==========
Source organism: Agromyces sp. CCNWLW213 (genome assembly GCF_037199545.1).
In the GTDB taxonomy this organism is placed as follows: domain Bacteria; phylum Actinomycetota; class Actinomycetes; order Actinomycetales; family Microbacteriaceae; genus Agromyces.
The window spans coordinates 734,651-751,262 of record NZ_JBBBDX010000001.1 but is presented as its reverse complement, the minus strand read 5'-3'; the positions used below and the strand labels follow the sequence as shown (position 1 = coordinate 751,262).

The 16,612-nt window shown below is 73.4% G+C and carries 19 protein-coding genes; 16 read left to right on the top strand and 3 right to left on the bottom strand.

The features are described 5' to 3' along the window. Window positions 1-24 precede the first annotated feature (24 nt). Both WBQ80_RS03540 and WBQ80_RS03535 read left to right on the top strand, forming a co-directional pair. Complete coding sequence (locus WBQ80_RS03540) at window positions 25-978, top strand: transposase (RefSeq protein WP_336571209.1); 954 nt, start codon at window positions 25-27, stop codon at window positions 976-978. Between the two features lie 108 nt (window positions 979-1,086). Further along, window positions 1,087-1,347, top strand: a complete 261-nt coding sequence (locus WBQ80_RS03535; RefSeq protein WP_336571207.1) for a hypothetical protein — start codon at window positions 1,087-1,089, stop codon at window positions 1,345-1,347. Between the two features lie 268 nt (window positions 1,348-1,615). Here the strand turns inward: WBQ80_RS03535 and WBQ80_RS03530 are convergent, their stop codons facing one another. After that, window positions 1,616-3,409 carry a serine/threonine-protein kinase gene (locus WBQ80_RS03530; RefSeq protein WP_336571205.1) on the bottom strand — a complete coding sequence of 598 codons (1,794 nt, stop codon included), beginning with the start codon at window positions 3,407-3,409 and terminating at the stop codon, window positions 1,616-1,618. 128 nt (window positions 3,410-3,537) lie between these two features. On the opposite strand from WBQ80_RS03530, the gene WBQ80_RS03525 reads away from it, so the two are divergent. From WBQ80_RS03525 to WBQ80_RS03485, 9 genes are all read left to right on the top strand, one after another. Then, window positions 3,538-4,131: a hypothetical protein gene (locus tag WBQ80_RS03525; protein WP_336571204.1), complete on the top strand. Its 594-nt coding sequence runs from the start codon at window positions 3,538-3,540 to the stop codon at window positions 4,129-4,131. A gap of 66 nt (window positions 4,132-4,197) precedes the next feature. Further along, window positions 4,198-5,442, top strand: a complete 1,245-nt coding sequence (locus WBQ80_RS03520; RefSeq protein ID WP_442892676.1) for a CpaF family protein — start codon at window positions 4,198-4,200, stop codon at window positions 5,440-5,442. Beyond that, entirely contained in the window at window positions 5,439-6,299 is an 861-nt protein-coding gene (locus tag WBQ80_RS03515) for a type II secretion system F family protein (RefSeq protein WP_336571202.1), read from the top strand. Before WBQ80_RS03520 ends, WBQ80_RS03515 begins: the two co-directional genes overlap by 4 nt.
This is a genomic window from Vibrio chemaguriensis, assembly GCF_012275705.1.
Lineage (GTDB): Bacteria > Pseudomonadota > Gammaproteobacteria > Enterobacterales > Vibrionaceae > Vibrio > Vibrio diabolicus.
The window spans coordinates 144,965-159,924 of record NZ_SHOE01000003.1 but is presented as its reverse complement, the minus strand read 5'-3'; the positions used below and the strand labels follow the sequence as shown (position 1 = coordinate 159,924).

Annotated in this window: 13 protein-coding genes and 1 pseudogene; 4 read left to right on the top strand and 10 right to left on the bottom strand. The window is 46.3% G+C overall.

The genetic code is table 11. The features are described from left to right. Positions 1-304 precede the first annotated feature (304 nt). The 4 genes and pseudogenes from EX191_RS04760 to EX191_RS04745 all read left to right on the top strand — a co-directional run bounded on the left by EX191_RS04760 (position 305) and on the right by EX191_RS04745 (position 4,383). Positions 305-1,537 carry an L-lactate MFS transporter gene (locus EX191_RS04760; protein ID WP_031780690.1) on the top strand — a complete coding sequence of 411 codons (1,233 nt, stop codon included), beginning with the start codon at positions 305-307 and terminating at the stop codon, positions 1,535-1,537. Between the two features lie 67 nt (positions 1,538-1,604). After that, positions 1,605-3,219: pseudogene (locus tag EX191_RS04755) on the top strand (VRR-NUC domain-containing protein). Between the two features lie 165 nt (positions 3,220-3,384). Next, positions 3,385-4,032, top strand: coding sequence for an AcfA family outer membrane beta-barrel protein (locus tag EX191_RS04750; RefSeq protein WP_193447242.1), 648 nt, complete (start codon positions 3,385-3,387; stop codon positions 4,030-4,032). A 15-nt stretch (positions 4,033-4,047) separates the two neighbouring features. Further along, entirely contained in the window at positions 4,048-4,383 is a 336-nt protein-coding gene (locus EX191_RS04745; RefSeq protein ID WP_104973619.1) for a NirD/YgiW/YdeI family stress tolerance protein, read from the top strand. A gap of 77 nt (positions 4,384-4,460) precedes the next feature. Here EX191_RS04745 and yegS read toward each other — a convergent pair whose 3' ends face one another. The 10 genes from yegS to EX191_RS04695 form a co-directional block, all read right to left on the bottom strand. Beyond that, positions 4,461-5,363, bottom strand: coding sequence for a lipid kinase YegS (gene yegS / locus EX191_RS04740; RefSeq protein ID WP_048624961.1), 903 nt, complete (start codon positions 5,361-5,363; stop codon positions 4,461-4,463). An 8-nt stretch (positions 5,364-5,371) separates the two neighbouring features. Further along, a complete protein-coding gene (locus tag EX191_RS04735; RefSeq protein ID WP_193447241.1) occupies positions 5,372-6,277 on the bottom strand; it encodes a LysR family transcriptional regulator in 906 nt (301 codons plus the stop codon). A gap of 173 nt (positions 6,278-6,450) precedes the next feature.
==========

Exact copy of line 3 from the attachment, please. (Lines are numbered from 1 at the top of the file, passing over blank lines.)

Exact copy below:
The window spans coordinates 734,651-751,262 of record NZ_JBBBDX010000001.1 but is presented as its reverse complement, the minus strand read 5'-3'; the positions used below and the strand labels follow the sequence as shown (position 1 = coordinate 751,262).